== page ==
The Civil Court refused to sign the OSC. In court on April 28, 2017, an associate with The Law Office of Jason Tenenbaum, P.C. sought an adjournment or a substitution on the same grounds laid out in the proposed motion, which oral application was denied. However, the Supreme Court granted defendant the requested relief by order entered May 4, 2017. The order of substitution, the validity of which has not been questioned, states that it is “ordered and adjudged that [T]he Law Office of Jason Tenenbaum, P.C. or [the other firm], upon Filing a Notice of Appearance is substituted in the stead” of [the disbanded firms] for all no-fault cases involving Global Liberty Insurance Co. of New York.”
CPLR 321 (b) permits the change or withdrawal of an attorney, insofar as is relevant here, by the filing of a consent to change attorney signed by the retiring attorney or by motion on such notice as the court may direct. Defendant did not strictly comply with CPLR 321 (b) (1), regarding a consent to change attorney, because the retiring attorney was a firm that no longer existed. Defendant was unable to comply with CPLR 321 (b) (2), regarding a motion, because [*3]the Civil Court declined to sign its OSC prior to the trial. Under the circumstances, including the presentation of the Dowd affidavit and notice of appearance to the court before defendant was held to be in default, and the order of substitution entered by the Supreme Court soon after defendant was held to be in default, defendant’s failure to comply with CPLR 321 (b) does not justify the entry of a default judgment (cf. EIFS, Inc. v Morie Co.,298 AD2d 548 ; Tillman v Mason,193 AD2d 666 ; Juers v Barry, 114 AD2d 1009 ). Thus, we grant defendant’s motion to open its default in the “interests of substantial justice” (Woodson v Mendon Leasing Corp., 100 NY2d 62, 68 ; cf. also PDQ Aluminum Prods. Corp. v Smith,20 Misc 3d 94 [App Term, 2d Dept, 9th & 10th Jud Dists 2008]).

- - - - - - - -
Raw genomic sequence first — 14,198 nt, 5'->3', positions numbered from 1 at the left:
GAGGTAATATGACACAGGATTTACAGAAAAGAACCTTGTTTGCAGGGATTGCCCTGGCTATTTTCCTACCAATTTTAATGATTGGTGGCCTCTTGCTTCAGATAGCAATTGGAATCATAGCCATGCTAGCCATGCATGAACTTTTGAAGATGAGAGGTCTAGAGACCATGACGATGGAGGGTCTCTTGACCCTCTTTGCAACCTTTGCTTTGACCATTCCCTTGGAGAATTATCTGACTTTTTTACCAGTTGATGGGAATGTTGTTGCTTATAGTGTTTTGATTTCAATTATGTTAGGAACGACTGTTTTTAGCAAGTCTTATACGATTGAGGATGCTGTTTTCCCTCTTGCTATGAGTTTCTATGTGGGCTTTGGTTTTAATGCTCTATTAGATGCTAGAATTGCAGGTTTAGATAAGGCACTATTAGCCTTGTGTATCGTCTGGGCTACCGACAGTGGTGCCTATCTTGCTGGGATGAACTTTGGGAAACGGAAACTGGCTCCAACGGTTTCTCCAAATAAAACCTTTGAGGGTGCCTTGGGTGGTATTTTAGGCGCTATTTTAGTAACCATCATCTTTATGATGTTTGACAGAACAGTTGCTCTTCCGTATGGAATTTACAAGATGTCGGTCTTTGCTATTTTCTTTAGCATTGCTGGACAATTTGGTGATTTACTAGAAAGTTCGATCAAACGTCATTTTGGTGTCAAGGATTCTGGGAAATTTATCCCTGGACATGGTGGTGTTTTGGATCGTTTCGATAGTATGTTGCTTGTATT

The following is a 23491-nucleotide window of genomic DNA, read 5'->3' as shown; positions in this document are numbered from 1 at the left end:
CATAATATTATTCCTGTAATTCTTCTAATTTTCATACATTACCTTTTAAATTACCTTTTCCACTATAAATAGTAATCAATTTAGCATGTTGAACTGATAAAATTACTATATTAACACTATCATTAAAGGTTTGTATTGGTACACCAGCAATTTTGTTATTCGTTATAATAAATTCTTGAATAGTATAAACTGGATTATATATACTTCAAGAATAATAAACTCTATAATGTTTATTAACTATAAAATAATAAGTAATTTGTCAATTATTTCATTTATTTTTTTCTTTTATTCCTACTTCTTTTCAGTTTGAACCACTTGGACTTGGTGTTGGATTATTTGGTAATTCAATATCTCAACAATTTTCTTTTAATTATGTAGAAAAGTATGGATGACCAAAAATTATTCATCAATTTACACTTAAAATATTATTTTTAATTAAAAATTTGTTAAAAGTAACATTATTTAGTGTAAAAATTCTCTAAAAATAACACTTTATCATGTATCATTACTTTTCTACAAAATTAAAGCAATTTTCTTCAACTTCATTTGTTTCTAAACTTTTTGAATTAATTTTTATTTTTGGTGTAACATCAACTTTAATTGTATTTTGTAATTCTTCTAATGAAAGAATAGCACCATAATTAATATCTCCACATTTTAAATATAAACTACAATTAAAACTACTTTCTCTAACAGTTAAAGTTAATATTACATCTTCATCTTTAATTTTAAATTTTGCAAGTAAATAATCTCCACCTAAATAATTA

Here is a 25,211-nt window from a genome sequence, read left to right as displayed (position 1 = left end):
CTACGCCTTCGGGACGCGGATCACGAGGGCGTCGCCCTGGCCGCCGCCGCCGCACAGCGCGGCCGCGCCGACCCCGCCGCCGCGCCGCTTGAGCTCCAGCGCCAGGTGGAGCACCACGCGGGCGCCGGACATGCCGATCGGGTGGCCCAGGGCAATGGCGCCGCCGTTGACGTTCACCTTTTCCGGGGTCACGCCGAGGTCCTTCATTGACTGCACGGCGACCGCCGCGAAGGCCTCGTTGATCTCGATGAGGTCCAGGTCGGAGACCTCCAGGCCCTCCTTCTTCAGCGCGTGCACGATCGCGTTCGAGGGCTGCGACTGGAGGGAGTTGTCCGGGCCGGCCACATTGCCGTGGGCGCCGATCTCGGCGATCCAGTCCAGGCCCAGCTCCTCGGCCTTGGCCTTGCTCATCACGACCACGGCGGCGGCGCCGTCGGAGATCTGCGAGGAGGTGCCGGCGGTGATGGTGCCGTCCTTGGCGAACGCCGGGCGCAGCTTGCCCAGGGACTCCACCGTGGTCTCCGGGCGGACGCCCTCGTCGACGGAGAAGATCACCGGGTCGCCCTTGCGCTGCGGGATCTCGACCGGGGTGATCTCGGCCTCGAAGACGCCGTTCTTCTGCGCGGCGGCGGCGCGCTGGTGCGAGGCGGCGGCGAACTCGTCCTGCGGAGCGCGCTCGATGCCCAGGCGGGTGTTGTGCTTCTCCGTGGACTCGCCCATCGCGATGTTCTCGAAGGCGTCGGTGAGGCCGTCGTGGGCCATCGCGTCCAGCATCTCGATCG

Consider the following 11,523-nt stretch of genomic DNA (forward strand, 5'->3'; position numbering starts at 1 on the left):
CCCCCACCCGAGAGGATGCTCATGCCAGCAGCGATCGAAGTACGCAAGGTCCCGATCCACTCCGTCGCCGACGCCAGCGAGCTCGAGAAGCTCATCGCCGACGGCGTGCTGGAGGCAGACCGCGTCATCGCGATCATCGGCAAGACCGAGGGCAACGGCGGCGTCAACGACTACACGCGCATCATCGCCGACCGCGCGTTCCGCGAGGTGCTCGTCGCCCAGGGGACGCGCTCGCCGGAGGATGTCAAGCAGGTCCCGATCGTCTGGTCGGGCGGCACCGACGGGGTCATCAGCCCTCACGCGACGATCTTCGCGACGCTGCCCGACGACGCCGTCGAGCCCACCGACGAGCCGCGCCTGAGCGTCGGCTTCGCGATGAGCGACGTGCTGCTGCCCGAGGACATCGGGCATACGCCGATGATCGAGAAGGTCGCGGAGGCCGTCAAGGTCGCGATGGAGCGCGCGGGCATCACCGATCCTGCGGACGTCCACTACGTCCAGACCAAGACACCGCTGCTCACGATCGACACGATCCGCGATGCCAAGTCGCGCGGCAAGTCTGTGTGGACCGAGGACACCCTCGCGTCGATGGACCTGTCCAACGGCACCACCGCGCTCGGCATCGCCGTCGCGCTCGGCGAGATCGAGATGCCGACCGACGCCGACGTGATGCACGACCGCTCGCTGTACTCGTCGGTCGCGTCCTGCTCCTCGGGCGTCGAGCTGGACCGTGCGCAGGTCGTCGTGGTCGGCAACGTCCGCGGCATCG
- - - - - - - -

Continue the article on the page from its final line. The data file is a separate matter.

Accordingly, the judgment, insofar as reviewed, is reversed, the order entered May 8, 2018 is vacated and defendant’s motion to open its default in appearing for trial is granted.”
No need for an affidavit
Watabe v Ci:Labo USA, Inc., 2019 NY Slip Op 00354 (1st Dept. 2019)
” The fact that Sugioka and Otani, as well the other plaintiffs, testified at a deposition with the assistance of a Japanese translator does not preclude them from drafting their affidavits in English, and, accordingly, their affidavits did not need to be accompanied by an affidavit by a Japanese translator. “
Always scratched my heard when this came up.
Ramirez v Miah, 2018 NY Slip Op 07472 (2d Dept. 2018)
“We disagree with the Supreme Court’s determination that the electronic signature on the plaintiff’s physician’s affirmed report was insufficient to render the report admissible pursuant to State Technology Law §§ 302(3) and 304(2)(see Forcelli v Gelco Corp., 109 AD3d 244, 250-251; Naldi v Grunberg, 80 AD3d 1, 12-13; cf. Vista Surgical Supplies, Inc. v Travelers Ins. Co., 50 AD3d 778).”
We have evolved from Vista.
A second affidavit to clarify is allowed
Cuevas v Baruti Constr. Corp., 2018 NY Slip Op 05905 (1st Dept. 2018)